A half-hour ferry ride from the hustle and bustle of Auckland, Waiheke Island feels like a million miles away with its relaxed bohemian vibe, thriving arts scene and natural beauty. You’ll find 40km of pristine white-sand beaches fringed with trees, fabulous vineyards with tasting rooms, and top-notch restaurants serving up mouthwatering fare with stunning views to boot. There’s a series of walking tracks showcasing the island’s natural beauty, many of which are within the virtually unspoiled Onetangi Forest and Bird Reserve. There’s plenty here for adventurous types to do: kayaking, watersports, mountain biking and even ziplining through the trees. Fun for everyone!
Rotorua is commonly known in NZ as “Rotovegas”, for good reason: the volcanic activity in and around Rotorua attracts about 3.5 million people a year, of which more than half are locals. Just over two hours from NZ’s biggest city, Auckland, it’s a beloved tourist getaway famous for geothermal attractions, natural hot springs and Maori cultural attractions. Some must-dos include Waiotapu Thermal Wonderland and Hell’s Gate with their spectacularly active volcanic landscapes. Hell’s Gate even offers NZ’s only geothermal mud spa, which is fantastic for the skin and a very relaxing experience; in fact, local Maori have been soaking in the mud for around 800 years. There’s also Te Puia, home to steam vents, boiling mud pools and the New Zealand Maori Arts and Crafts Institute, and a Kiwi House; it’s a great spot to catch a Maori cultural performance, the erupting Pohutu Geyser and the beloved kiwi bird, all in the one place. And while you’re in Rotorua, you won’t want to miss the iconic Polynesian Spa, where you can immerse yourself in geothermal hot springs and soak your travel-weary body into pure bliss.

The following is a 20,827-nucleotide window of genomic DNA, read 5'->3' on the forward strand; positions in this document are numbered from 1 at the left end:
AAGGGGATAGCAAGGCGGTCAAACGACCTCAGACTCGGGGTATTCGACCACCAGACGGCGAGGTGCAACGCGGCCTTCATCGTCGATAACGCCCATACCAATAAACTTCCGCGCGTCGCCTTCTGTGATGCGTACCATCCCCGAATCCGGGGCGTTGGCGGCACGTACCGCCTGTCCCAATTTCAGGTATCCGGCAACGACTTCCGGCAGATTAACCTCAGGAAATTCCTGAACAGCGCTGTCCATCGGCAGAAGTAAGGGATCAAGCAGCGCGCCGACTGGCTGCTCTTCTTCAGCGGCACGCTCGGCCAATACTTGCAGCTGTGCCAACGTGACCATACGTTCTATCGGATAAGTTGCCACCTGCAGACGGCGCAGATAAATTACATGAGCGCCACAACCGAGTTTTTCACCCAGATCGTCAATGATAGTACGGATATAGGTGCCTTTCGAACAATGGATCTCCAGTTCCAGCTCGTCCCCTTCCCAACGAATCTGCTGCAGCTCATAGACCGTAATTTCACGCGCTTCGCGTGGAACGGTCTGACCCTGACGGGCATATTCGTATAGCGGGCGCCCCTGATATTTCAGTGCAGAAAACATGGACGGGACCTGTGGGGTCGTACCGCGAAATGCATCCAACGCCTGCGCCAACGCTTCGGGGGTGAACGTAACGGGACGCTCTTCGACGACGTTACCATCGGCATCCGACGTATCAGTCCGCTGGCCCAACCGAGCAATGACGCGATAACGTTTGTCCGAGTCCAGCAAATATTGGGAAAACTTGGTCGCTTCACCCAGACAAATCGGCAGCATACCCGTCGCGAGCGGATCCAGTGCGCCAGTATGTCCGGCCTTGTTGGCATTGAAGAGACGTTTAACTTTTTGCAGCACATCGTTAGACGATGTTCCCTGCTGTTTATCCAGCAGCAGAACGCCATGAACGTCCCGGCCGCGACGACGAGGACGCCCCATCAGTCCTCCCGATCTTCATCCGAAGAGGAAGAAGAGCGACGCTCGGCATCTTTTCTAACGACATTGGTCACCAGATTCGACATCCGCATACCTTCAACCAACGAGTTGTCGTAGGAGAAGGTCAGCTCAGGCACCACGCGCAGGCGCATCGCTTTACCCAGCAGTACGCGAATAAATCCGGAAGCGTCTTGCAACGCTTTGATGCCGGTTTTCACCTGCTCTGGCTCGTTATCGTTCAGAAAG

Photo: Tredwoods Treewalk, Rotorua. Credit: Tourism NZ.
We hope we’re inspired your Kiwi travel adventures, and you’ve got plenty of ideas on what to do in NZ. Of course, this is only a brief intro to some of our fave spots; you’ll find a ton more to see and do in New Zealand at the excellent official tourism website newzealand.com. And if you’re interested in checking out some fun things to do on our side of the Tasman, check out our blog for articles like:
Happy travels from everyone here at ATAS.
Click on the map to search by state